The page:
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Richard, George (ed.) / Wisconsin alumnus
Volume 59, Number 15 (July 1958)

Compendium,   p. 19

Page 19

  Regents looked at preliminary plans for a new two million
dollar science building at the UW-M campus and gave the
go ahead on the four story building, which will be financed
   A Board of Visitors report has called for establishment of
"adequate budget and space for a counseling service com-
mensurate with the stature. of the University of Wisconsin."
However, the present fiscal year's budget contain's provision
for only a small increase in this service's activities.
   A new school of education plan may revolutionize require-
ments for teacher certification; under it, students or teachers
could prove by examination their general knowledge and
scholarship and their teaching ability. Administrators will
seek state approval and the cooperation of .other teaching
  Biochemistry Prof. Emeritus W. H. Peterson has donated
$1,500 to enable students to attend scientific meetings.
  A Ford Foundation grant of up to $175,000 to finance
legal research in the public policy area is viewed as recogni-
tion of UW leadership in the field.
  A   replica of the famous Bascom      Hall "sifting  and
winnowing" plaque is a new addition to the University of
Wisconsin-Milwaukee's Kenwood campus.
  An education research committee at the University found
after intensive study that high quality physics instruction can
be accomplished through the use of films. One of the chief
drawbacks: some teacher-projectionists became bored after
repeated showings to four or five classes.
  Deadline for application forms for international study
scholarships during the 1959-60 academic year-available
from the Institute of International Education, One East
Sixty-Seventh Street, New York City 21-is October 15 of
this year. Preference in the selection of more than 1,000
students goes to persons under 35.
  Named dean of the Graduate School,
succeeding President Conrad Elvehjem
-who quietly took office on July 1 as
successor to E. B. Fred-is an inter-
nationally-famed chemist who played a
key role in the chemical phase of atomic
pioneering. He is Dr. John E. Willard,
a member of the UW chemistry depart-
ment since 1937 when he came as an
instructor from Haverford college. He
received his bachelor's degree from Har-
vard in 1930, his Ph. D. from Wis-
consin in 1935. He is well known for
his research in radiochemistry and war-
time work at atomic laboratories.
under the state's new procedure of private loans to be repaid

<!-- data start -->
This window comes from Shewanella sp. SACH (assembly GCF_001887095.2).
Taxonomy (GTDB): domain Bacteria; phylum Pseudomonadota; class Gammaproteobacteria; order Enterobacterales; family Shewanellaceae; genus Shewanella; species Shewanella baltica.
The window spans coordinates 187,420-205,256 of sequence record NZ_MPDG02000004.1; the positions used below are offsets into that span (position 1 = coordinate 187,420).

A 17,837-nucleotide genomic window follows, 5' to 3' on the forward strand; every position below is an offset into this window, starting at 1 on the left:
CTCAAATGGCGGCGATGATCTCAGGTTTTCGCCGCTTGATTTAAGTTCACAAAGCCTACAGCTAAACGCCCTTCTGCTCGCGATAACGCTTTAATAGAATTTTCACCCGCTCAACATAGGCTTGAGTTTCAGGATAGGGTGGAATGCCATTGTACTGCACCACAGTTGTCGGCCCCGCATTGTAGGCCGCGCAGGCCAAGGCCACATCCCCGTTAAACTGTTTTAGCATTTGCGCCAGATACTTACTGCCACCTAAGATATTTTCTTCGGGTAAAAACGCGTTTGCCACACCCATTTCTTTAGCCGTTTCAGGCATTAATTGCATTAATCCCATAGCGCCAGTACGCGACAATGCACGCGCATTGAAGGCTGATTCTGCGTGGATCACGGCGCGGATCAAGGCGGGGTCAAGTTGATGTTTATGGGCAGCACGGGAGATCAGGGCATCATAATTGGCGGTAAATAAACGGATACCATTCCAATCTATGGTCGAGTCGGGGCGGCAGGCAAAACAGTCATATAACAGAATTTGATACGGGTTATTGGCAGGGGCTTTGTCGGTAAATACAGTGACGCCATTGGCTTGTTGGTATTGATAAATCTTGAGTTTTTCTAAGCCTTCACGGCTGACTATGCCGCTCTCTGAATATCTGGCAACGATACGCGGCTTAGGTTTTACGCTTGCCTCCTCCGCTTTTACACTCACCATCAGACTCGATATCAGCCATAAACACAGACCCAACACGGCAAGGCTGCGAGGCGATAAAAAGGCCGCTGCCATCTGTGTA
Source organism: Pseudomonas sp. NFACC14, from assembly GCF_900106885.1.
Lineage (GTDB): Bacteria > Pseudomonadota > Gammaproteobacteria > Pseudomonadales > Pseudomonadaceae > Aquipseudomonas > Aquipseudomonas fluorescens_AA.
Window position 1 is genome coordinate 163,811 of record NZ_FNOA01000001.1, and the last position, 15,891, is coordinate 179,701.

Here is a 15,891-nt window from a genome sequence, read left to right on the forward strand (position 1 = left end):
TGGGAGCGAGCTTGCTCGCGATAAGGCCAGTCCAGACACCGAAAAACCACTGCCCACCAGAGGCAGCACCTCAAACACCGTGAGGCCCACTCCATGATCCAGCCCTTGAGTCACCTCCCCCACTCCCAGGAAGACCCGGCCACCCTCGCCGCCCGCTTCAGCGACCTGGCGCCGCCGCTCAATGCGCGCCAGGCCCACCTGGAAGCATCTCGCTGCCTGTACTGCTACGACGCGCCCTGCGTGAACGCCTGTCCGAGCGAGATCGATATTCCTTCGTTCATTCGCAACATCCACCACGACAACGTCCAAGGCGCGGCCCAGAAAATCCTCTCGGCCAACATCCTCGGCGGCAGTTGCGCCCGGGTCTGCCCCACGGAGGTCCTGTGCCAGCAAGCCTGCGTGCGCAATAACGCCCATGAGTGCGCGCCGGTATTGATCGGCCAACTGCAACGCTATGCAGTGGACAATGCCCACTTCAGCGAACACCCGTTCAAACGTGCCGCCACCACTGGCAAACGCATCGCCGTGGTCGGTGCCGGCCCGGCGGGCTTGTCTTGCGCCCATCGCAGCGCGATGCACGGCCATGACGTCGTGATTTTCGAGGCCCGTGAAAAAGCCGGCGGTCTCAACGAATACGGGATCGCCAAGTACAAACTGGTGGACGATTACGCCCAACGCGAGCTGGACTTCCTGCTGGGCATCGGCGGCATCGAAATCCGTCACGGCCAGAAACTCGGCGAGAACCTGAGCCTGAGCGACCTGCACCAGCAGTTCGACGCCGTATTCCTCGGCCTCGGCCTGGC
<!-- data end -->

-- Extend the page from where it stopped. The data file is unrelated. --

over a 30 year period by biennial state appropriations based
on a percentage of student fee receipts.
   The Regents have voted to establish
an institute for research in the humani-
ties, particularly, in history, philosophy,
language and literature, beginning in
September, 1959. It was a move inter-
preted by many as meeting criticism that
the UW has neglected the study of hu-
manities and social sciences in favor of
natural and physical sciences. A faculty
committee recommending the center said
as much. The committee was probably
thinking specifically of a speech by the
widely-known    UW    historian,  Prof.
Merle Curti, in which he called for
improvement in the status of social sci-
entists. The Regents voted to earmark,
insofar as possible, revenues from the
proposed UW-owned shopping center
for use in the field of* humanities and
social sciences. An estimated $400,000
a year may be realized when the project
receives final state approval and is built.
  The Wisconsin Memorial Union is probably the most
used student center in the nation, it was decided, after traffic
counts indicated three million visits during the year.
  The faculty has okayed use of parking fees to amortize
construction of on-campus and near-campus multideck struc-
tures. A $40,000 surplus is expected in the parking fund
for next year.
  The UW has chalked up another first for non-sectarian
institutions: the preparation of teachers for instruction in the
Hebrew language. Other languages available include French,
Italian, German, Latin, Polish, Russian, Spanish       and
  University officials have looked askance at a Madison plan
to carry traffic westward from the campus by means of an
overhead with a ramp at the biochemistry building taking
the University avenue traffic 24 feet up for a distance of
two miles.
Wisconsin Alumnus, July, 1958
New Graduate
School Dean

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